newman photo 5-16

Royce Newman started all 12 games at left guard for Mississippi in 2019. He switched to right tackle for all 10 games in 2020.

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GREEN BAY — Royce Newman was not the highest-drafted guy on the field during the Green Bay Packers’ rookie minicamp over the weekend. He wasn’t even the highest-drafted offensive lineman.

He just had the best hair.

The fourth-round pick out of Mississippi came off the board after first-round pick Eric Stokes, a cornerback from Georgia; second-round pick Josh Myers, a center from Ohio State; and third-round pick Amari Rodgers, a wide receiver from Clemson who has drawn immediate comparisons to ex-Packers slot receiver Randall Cobb, who also happens to be Rodgers’ mentor.

But it was Newman who caught sideline observers’ eyes with his curly blond mullet, which he’s been growing out for more than two years. And while he plans to find a Green Bay-area barber to trim the front and sides of his ‘do, don’t even think about putting an end to the party in the back.

“I’ll trim the top, but the back’s been two years, so it’s getting a little crazy,” Newman said with a chuckle after the second of the two minicamp practices.

“I had like a little baby mullet like in 2019 when I first started growing it out. I kind of cut the sides, but it wasn’t really looking too good. I was going to shave it after that season, but then it just became a part of me. I just never cut it since. I think it’s staying for good.”

The Packers love more about Newman than just his long, flowing locks, though, and that should improve his chances of staying on the roster for good. They’re especially enamored with his potential versatility, something the team has put a premium on with its offensive linemen since coach Matt LaFleur arrived in 2019.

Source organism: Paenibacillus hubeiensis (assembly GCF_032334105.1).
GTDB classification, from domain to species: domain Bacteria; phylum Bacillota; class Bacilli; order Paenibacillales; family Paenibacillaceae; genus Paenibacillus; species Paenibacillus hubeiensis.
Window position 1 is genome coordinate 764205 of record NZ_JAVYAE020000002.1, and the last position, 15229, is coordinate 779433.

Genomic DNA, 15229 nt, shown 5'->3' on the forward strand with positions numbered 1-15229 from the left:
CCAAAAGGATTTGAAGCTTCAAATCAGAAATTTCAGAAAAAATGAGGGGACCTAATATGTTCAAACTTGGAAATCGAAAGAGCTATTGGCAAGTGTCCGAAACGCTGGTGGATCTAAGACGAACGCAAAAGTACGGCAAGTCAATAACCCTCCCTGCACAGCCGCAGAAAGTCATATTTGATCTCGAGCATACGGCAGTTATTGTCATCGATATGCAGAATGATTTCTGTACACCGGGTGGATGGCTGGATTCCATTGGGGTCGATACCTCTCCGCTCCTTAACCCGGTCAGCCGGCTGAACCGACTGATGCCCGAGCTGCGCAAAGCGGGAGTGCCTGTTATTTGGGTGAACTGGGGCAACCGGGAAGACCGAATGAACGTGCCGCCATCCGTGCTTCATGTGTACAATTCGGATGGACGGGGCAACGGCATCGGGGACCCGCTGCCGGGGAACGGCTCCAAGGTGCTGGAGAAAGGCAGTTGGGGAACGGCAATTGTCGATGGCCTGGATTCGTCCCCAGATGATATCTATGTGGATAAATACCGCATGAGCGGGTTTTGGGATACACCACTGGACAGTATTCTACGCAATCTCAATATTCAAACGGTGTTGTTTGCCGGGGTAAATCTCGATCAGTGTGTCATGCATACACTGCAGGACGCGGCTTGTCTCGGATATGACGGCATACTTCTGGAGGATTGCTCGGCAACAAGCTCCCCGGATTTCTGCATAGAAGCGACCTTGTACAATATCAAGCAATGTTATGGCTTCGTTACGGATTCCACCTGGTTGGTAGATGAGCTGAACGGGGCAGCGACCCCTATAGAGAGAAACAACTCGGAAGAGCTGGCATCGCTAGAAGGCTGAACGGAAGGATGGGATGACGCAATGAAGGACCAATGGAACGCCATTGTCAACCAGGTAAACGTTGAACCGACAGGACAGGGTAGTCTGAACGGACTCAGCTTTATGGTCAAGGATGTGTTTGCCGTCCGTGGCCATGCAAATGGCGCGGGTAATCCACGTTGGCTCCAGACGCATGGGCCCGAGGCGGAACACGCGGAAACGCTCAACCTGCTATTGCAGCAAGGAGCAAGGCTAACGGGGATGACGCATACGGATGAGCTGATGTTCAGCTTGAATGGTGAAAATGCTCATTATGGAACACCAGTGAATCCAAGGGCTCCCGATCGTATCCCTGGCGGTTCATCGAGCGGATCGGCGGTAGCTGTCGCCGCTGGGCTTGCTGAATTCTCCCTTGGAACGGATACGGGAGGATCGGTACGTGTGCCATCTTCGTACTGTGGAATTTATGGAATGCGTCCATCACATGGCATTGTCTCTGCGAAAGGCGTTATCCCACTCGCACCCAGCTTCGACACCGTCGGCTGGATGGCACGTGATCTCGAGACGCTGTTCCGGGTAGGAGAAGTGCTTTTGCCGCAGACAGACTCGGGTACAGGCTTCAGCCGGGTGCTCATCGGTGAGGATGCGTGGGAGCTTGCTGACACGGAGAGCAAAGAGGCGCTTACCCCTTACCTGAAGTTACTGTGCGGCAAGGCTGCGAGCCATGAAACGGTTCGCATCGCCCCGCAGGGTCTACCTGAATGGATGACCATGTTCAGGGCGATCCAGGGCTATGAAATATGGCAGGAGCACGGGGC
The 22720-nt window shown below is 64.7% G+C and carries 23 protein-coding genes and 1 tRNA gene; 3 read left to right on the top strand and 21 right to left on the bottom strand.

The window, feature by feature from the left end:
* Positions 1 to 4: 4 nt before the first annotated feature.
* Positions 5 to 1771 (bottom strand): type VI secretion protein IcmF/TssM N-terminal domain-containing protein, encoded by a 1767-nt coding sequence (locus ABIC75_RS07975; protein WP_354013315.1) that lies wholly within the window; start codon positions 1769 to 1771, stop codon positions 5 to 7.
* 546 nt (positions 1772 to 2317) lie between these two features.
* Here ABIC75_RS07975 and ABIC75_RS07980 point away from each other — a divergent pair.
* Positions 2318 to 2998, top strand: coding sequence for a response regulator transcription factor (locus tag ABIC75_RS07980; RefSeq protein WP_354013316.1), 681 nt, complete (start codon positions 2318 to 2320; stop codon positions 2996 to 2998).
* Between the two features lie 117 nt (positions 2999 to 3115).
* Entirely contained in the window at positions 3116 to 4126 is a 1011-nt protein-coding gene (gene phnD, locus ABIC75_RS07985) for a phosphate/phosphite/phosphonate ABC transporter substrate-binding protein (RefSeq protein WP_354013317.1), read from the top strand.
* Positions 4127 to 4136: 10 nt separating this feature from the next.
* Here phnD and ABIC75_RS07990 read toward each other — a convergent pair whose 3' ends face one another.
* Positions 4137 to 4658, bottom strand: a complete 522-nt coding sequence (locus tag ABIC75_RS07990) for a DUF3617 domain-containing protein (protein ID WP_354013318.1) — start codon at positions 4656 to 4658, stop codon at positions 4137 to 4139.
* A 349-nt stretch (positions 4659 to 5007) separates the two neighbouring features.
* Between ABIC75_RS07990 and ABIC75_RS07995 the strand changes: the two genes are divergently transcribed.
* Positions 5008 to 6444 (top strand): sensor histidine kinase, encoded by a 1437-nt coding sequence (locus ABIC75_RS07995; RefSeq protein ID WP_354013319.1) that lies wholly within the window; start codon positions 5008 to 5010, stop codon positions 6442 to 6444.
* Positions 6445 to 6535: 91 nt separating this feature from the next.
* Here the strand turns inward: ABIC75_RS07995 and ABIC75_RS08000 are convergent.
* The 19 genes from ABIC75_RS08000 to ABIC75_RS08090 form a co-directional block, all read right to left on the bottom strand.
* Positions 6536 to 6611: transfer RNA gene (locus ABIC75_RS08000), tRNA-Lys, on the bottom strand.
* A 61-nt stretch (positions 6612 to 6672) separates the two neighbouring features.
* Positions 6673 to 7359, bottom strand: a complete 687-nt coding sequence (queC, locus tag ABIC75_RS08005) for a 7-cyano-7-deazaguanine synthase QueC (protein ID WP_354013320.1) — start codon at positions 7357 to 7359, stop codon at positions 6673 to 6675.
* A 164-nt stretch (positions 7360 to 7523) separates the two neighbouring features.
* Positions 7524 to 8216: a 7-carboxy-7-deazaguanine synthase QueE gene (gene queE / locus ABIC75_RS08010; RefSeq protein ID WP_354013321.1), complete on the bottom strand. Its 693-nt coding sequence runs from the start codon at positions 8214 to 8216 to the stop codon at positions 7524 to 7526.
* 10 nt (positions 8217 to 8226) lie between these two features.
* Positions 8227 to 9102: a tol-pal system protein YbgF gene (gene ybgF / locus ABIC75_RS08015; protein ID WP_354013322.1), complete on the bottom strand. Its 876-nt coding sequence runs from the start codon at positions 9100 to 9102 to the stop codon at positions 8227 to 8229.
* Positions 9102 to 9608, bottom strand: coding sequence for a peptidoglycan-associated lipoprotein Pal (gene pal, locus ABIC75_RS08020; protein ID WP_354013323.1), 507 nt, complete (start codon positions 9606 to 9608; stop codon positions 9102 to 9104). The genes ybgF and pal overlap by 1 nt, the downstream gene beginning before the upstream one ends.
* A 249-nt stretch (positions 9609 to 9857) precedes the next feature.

Newman played every offensive line position except center at Mississippi, though he played primarily left guard in 2019 and right tackle last season. And he worked everywhere on the line — including center — during Senior Bowl practices in January. Curiously, his versatility actually dates to high school, when he “pretty much did everything but O-line — played like receiver, tight end, defense, really everywhere” before college recruiters told him his future was on the line.

“Any time you get guys on your football team that can do multiple things, it gives you flexibility, especially when injuries occur,” Packers co-director of player personnel Jon-Eric Sullivan said. “So yeah, we were attracted to the kid, to the makeup of the kid, the wiring of the kid — and then the talent, as well. We think he can play winning football at guard and tackle, (and he) probably could even kick inside to center if that was ever needed.”

Asked about Newman’s personality, Sullivan replied: “He’s a good kid. He’s a blue-collar kind of tough, very personable, got a good sense of humor, good wit about him. Kind of your typical offensive lineman, if you will.”